JST Basic Research Program

JST Basic Research Programs

The Basic Research Programs at JST focus on fundamental research areas that help developing technological breakthroughs, which in turn lead to the advance of S&T and creation of new industries. The programs also encourage researches that trigger, through innovations, reformation of social and economic structures.

To begin with, JST defines the scope of each research area in accordance with the nation's prioritized Strategic Objects formulated by MEXT. Then, research themes for each area are openly called for, screened and finalized after interview with applicants. The research on an adopted theme is conducted by the researcher who presented the theme. For some research areas, Research Supervisors designated by JST form their own teams and carry out studies under the direction and management of the Supervisors.

In either case, research performance is evaluated and output is published with a view to returning the fruits of research to tax payers.

About JST Basic Research Programs

The Basic Research Programs are JST's major undertaking to promote fundamental research in top-down method towards the accomplishment of the nation's Strategic Objects.
The programs aim to produce technological seeds that contribute to reformation of industries and society. Front-line researchers at universities, public and private institutes join the programs by forming temporary cross-institute research consortium as required.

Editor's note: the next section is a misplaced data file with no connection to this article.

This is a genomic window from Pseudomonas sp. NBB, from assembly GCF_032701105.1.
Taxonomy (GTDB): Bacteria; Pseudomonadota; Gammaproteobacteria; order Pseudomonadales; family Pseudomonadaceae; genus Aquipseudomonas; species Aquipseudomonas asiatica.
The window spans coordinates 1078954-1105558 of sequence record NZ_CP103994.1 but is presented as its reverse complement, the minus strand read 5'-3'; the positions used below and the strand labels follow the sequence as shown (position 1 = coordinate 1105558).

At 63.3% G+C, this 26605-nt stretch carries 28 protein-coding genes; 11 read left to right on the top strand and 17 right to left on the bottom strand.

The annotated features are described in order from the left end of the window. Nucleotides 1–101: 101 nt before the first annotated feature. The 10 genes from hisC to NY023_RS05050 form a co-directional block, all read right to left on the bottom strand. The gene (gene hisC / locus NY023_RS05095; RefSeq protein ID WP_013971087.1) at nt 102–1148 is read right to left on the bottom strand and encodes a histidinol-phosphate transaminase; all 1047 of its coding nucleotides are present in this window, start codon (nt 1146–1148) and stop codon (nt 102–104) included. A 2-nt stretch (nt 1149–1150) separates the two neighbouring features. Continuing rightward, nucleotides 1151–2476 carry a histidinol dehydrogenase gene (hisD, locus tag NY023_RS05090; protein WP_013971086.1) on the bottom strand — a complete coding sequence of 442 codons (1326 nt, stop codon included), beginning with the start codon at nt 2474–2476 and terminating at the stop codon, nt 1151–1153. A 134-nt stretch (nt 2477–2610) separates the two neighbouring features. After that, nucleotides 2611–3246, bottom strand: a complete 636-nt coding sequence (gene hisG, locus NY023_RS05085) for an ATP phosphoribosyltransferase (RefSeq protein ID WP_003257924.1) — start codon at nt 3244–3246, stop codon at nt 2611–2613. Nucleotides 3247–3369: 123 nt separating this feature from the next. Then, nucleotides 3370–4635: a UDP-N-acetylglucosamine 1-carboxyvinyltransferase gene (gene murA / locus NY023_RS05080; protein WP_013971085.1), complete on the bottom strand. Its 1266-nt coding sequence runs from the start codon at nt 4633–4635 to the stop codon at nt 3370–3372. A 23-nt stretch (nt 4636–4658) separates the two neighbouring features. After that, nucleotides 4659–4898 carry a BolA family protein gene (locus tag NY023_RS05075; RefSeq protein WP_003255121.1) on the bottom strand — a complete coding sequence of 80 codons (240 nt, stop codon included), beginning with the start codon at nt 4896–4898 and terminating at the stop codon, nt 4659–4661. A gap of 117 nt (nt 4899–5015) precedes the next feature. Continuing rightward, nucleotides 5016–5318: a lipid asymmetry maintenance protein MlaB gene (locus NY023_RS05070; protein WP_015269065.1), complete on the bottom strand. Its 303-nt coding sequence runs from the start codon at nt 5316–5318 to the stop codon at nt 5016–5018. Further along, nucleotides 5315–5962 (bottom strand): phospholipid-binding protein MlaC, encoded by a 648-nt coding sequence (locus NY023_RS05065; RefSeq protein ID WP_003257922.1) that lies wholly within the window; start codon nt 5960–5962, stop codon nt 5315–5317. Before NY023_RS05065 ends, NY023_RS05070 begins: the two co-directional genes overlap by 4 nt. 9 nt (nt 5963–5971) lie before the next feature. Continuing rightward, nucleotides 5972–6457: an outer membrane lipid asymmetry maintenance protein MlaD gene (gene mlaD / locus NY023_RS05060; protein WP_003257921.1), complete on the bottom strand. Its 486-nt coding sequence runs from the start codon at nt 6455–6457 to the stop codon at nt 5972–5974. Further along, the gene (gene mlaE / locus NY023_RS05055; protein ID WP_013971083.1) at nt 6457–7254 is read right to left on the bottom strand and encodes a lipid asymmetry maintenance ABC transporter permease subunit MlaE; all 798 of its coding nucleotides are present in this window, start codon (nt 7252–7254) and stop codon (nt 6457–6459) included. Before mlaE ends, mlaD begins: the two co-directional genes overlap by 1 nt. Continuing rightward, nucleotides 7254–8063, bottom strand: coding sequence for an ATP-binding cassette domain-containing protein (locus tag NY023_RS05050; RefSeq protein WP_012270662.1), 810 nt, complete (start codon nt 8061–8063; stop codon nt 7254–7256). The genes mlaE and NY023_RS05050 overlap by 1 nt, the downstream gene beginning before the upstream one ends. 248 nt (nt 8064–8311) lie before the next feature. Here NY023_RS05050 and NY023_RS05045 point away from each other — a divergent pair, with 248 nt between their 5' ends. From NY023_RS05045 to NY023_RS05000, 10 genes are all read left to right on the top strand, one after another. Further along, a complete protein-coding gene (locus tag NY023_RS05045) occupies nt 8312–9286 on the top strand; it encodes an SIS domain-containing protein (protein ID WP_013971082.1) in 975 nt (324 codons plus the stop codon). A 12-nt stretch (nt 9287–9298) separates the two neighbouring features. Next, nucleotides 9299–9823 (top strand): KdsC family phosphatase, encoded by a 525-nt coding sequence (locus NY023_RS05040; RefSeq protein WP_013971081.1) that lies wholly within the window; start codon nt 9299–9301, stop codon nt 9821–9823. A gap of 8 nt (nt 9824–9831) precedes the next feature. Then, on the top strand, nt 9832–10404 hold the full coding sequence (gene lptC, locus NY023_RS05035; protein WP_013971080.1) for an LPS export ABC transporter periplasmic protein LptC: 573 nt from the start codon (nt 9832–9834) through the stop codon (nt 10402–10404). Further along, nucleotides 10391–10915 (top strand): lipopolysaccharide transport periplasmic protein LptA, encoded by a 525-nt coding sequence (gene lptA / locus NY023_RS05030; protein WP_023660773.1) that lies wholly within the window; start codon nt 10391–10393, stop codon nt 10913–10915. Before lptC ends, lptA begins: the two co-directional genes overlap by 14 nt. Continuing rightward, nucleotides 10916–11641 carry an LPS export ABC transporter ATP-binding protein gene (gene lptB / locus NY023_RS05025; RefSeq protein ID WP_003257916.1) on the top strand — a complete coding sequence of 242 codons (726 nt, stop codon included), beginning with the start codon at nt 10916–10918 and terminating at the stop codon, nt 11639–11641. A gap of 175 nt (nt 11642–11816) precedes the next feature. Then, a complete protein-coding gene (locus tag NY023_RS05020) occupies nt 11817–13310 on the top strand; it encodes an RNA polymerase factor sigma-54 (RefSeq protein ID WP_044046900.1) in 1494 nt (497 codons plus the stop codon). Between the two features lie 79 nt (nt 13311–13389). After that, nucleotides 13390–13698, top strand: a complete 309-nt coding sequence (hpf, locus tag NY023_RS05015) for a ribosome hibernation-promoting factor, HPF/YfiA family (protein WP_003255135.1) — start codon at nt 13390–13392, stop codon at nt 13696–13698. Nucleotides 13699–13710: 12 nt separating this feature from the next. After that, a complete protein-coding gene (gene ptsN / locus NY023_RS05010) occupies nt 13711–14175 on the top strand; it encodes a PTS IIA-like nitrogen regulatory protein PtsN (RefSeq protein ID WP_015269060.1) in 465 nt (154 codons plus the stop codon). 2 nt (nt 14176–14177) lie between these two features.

Although the history of the Basic Research Programs is not long, we already saw more than a couple of successful commercialization of the research output such as amorphous metals and red light emitting diode (LED). In 2007 the research on Induced Pluripotent Stem (iPS) cell by Prof. Shinya Yamanaka of Kyoto University attracted a heap of attention worldwide. His research has been conducted under the support of JST's CREST funding program.

Structures of Programs

Chronology of JST Basic Research Programs

October 1981
JRDC launches Exploratory Research for Advanced Technology (ERATO)
October 1989
Start of the International Cooperative Research Project (ICORP)
October 1991
Start of Precursory Research for Embryonic Science and Technology 21 (PRESTO21)
October 1995
Start of Core Research for Evolutional Science and Technology (CREST)
October 1998
Start of Research and Development for Applying Advanced Computational Science and Technology (ACT-JST)
January 2000
Start of Target-Oriented Research for Embryonic Science and Technology (TOREST)
October 2000
Start of Solution-Oriented Research for Science and Technology (SORST)
July 2001
Launch of the Research Institute of Science and Technology for Society (RISTEX)
October 2001
PRESTO21 and TOREST integrated into PRESTO
April 2002
Launch of Basic Research Programs following a reorganization of previous programs

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